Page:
The caller was direct: "Frank is dead."
I hung up the phone numbed. He had looked less and less healthy every year I'd known him. And then last year he hadn't planted a garden, and I'd known it wouldn't be long.
I had always wondered what I would say at Frank's funeral. Now I had until tomorrow at 3 o'clock to think of something that was both honest and honoring. The problem was that Frank had been a major vexation, a combination saint and sinner-extreme in both categories.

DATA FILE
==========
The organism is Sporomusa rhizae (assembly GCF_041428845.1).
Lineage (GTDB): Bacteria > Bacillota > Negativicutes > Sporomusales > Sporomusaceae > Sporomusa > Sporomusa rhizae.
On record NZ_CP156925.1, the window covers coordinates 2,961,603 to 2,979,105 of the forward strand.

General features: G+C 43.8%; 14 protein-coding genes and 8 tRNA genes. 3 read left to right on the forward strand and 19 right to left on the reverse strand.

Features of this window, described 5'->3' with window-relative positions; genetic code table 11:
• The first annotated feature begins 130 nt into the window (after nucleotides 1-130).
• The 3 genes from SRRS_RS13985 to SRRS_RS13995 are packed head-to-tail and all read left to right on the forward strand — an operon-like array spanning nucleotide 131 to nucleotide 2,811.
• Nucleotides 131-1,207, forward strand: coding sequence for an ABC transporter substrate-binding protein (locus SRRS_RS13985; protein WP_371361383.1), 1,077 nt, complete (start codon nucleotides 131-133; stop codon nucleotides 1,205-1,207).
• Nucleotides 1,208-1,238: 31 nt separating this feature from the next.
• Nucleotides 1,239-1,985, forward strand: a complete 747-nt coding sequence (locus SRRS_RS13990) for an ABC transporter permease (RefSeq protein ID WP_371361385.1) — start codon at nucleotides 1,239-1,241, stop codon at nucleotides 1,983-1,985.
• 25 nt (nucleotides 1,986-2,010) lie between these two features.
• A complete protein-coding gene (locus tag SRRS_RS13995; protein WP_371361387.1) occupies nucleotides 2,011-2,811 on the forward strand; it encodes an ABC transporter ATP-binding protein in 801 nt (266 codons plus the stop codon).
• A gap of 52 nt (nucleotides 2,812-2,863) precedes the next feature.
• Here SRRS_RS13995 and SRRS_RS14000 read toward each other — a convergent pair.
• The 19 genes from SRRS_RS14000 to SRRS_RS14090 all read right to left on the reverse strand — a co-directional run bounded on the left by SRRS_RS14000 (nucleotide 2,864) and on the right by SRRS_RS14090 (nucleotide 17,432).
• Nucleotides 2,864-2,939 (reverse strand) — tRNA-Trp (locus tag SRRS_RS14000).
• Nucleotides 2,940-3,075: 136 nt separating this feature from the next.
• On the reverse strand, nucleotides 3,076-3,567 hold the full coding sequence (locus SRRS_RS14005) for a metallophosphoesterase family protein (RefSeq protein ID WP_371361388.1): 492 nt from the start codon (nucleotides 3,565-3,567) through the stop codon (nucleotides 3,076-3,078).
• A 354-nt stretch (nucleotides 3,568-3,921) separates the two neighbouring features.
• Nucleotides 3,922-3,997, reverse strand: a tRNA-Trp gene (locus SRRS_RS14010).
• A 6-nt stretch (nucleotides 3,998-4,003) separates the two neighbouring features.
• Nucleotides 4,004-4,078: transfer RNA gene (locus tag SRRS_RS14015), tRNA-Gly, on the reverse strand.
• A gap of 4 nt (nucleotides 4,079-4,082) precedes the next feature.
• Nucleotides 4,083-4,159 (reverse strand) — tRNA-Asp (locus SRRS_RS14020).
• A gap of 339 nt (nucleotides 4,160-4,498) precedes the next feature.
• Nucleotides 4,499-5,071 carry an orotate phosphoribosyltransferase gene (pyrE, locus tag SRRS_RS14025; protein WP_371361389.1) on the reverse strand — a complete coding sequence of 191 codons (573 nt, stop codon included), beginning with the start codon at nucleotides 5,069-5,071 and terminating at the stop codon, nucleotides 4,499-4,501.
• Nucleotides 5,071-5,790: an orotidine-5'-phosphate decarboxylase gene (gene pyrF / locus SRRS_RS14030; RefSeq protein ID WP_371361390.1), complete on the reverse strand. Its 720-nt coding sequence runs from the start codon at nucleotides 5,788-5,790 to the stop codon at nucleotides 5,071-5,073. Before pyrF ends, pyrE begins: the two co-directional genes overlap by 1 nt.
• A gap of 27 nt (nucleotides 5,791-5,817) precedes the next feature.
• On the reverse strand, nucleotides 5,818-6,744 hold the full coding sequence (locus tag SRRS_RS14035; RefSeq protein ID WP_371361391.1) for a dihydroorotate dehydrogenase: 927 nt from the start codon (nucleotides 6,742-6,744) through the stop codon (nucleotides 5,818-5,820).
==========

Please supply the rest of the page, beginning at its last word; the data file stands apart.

Frank was our head deacon. He had been a deacon at this church for nearly forty years before I arrived. Thirty years ago, when the church had needed a building, Frank had gotten the plans drawn up, had gotten approval and loans from the denomination, and had supervised the construction. For the next three decades, he was involved in every repair, improvement, and addition. He treated the building as if it were his own. When any maintenance problem popped up, Frank would be there, all night if necessary, to take care of ...1